Switching to touring mode is done by flipping the inside lever in front of your toe. I’ve had mixed performance on this. For some bindings, it flips up easily with a tug from the underside of my ski pole handle. With others, it had too much resistance and required me to bend over and flip it up by hand. It would be nice to see Rottefella improve tolerances so it was always easy.
One rather annoying aspect of the NTN Freeride is the decision to offer two different sized bindings, normal for boots mondo size 27.0 and larger, and a smaller version for shells mondo size 26.5 and smaller. Offering different sized bindings is a good thing, since the position of the second heel relative to the bellows must affect the flex of the system and you wouldn’t want the second heel to be in the same place for a size 24 as you would for size 30. However, making the break between a large and small near the middle of the curve for the most popular boot sizes defies practical logic.
In terms of durability, NTN’s performance is a bit tarnished. Numerous reports of the aluminum frame cracking have been published on the telemarktips.com forum (hdiddy’s compilation of NTN breakage on TTIPs). I haven’t experienced any cracks but such flaws aren’t a stretch considering how soft and easily bent the frame is.
Rottefella maintains that most of the problems are with the first generation of production bindings, er, after their first round of major “small” changes. For existing users, this link of Preventative Maintenance for NTN crackin’ frames may be worth perusing.
According to Rottefella engineers, they make small adjustments to their bindings every year, the NTN Freeride is no exception. Depending on how you define versions, the binding being sold for the 11/12 season will be v3 or v2.3. The biggest changes for this year appear to be using T6 aluminum for the frame with some additional heat treating. Radiuses have been increased at stress points and the lower rear corners are trimmed back to allow the ski to flex without compressing the frame. Just to be sure, Rottefella has increased the warranty back to two years.Conclusion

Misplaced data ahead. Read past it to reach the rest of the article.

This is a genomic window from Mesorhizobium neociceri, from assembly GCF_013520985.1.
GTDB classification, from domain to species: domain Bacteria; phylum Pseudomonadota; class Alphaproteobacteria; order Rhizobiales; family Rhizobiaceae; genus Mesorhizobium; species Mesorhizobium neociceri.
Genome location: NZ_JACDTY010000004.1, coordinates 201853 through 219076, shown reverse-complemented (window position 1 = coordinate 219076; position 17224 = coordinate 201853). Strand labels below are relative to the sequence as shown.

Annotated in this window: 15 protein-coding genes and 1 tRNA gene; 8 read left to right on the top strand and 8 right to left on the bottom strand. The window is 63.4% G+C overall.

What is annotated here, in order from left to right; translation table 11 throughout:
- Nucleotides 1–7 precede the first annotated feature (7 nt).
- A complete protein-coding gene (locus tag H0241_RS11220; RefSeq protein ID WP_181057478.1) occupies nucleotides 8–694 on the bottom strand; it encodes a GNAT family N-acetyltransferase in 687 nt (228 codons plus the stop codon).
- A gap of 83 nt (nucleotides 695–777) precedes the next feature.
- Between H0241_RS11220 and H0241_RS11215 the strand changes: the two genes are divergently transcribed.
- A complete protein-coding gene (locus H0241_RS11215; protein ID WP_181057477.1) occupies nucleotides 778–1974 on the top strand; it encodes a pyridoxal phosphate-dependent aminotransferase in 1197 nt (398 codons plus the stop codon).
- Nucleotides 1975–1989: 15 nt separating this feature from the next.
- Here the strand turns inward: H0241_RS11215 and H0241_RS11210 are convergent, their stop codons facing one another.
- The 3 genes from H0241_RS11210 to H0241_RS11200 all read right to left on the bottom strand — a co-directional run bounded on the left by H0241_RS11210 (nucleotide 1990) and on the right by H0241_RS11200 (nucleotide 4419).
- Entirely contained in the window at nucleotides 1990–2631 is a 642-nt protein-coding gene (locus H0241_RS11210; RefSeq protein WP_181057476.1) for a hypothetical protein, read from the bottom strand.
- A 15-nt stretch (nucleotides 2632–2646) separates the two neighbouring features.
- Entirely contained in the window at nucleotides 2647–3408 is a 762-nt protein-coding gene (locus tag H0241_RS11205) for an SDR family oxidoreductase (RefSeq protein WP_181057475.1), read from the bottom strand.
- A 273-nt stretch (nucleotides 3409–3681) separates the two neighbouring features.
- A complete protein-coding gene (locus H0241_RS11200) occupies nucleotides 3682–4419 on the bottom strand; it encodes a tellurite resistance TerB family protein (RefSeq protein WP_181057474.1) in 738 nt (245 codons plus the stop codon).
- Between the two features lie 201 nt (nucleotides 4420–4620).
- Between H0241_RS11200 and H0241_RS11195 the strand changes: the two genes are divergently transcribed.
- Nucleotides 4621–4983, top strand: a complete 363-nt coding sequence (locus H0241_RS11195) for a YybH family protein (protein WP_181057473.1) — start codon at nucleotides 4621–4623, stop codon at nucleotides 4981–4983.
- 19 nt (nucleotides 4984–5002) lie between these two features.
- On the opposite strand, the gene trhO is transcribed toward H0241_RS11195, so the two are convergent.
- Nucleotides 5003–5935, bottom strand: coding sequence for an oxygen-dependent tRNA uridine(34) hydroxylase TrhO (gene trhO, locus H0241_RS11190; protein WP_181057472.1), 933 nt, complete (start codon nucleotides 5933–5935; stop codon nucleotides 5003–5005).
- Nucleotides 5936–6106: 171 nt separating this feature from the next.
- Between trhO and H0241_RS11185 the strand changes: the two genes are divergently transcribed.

There is no denying that NTN delivers some righteous turns, especially if your preference is for planks from the fat farm. The way the toe plate clamps your boot fore and aft give it unbeatable torsional rigidity, on par with alpine bindings yet with a free heel. For aggressive skiing, it is worth serious consideration. When you’re ready to head out of bounds, just flip the lever up and enjoy the freedom of a free heel. Perfect for the telemarker who prefers to maximize turning, but isn’t afraid of the occasional tour for freshies either. It would be nice to have more range of motion, and less weight, but for that you’ll have to wait for Rottefella’s touring version (Freedom), available soon, geologically speaking.
Other relevant posts:
Rottefella’s NTN arrives…FINALLY! – Beta version,
reprinted from Couloir Vol. XIV-5, March 2007 (RIP).
Vid showing NTN’s downhill advantage.